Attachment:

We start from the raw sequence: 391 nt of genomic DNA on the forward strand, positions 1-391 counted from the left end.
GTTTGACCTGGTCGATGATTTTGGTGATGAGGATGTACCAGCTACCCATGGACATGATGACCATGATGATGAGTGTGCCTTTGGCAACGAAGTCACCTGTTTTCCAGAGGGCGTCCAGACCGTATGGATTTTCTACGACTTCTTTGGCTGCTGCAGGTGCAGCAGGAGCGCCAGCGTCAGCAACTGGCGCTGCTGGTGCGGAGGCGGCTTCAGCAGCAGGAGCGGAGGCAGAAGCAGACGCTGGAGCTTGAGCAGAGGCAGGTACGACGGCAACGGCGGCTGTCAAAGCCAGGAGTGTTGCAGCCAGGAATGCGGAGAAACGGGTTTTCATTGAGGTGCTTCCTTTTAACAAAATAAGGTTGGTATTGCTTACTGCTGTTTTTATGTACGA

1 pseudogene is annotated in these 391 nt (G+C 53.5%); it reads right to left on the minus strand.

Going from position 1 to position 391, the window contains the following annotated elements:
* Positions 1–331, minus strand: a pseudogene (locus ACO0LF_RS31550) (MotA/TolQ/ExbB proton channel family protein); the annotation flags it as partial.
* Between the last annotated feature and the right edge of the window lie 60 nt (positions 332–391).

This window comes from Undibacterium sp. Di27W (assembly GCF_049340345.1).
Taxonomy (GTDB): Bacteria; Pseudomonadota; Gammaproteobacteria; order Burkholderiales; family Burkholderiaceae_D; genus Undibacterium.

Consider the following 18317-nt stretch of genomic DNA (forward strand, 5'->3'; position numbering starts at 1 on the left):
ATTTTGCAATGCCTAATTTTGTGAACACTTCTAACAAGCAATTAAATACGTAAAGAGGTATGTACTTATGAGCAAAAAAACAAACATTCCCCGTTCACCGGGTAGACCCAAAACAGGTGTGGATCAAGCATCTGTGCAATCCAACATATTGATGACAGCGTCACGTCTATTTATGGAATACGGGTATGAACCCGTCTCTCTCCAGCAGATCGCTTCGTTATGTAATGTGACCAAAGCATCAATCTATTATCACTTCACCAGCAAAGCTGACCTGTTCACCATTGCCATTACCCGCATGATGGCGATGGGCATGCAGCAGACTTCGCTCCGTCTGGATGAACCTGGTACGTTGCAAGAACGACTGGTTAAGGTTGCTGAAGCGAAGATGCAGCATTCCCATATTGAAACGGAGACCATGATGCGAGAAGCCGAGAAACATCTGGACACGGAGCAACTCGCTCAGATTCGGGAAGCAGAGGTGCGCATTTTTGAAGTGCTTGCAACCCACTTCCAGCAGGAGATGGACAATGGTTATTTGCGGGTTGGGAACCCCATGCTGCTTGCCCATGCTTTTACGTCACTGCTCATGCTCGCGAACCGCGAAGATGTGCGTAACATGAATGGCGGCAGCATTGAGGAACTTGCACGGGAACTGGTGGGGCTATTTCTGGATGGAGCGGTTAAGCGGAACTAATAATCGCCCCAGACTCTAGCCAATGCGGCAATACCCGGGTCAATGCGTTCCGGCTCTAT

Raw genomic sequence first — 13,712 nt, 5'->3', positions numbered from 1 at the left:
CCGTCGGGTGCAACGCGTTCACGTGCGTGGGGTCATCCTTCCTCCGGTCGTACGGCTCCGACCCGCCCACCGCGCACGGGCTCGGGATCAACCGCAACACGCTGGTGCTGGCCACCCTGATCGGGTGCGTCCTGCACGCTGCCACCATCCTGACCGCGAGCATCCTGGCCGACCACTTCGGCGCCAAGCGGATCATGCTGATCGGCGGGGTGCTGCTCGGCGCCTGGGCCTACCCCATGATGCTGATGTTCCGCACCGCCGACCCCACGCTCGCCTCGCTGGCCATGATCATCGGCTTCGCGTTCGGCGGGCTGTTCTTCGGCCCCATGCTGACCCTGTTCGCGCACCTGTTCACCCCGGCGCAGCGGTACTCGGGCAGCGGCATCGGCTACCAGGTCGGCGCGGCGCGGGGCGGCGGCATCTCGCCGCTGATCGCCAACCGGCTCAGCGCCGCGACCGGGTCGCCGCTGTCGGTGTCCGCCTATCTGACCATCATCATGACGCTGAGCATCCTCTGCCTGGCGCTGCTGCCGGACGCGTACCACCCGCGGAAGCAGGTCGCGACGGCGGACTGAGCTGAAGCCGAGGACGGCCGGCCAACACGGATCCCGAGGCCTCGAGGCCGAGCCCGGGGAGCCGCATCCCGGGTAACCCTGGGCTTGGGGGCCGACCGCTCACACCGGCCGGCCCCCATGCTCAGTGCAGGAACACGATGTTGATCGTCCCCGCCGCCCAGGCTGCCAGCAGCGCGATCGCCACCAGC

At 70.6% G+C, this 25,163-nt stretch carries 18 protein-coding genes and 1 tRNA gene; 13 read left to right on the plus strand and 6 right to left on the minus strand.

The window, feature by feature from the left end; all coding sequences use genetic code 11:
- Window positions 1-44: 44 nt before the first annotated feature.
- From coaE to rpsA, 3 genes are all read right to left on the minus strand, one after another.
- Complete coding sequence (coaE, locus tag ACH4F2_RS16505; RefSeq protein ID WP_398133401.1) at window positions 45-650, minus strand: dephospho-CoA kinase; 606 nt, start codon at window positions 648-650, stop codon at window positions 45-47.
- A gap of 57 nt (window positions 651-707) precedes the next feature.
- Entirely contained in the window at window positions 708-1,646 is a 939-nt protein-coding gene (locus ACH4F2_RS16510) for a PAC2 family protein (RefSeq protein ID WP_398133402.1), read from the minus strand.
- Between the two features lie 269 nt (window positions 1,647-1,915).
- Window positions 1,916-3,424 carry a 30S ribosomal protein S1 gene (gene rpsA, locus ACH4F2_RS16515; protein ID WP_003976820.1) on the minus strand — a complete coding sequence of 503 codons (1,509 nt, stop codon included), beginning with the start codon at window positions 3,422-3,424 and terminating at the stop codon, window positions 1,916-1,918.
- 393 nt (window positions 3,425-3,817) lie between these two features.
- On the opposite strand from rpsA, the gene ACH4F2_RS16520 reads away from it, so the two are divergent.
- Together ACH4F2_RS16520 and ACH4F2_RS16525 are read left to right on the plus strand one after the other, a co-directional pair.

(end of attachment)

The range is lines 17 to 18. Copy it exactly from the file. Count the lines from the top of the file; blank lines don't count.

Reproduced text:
- Complete coding sequence (coaE, locus tag ACH4F2_RS16505; RefSeq protein ID WP_398133401.1) at window positions 45-650, minus strand: dephospho-CoA kinase; 606 nt, start codon at window positions 648-650, stop codon at window positions 45-47.
- A gap of 57 nt (window positions 651-707) precedes the next feature.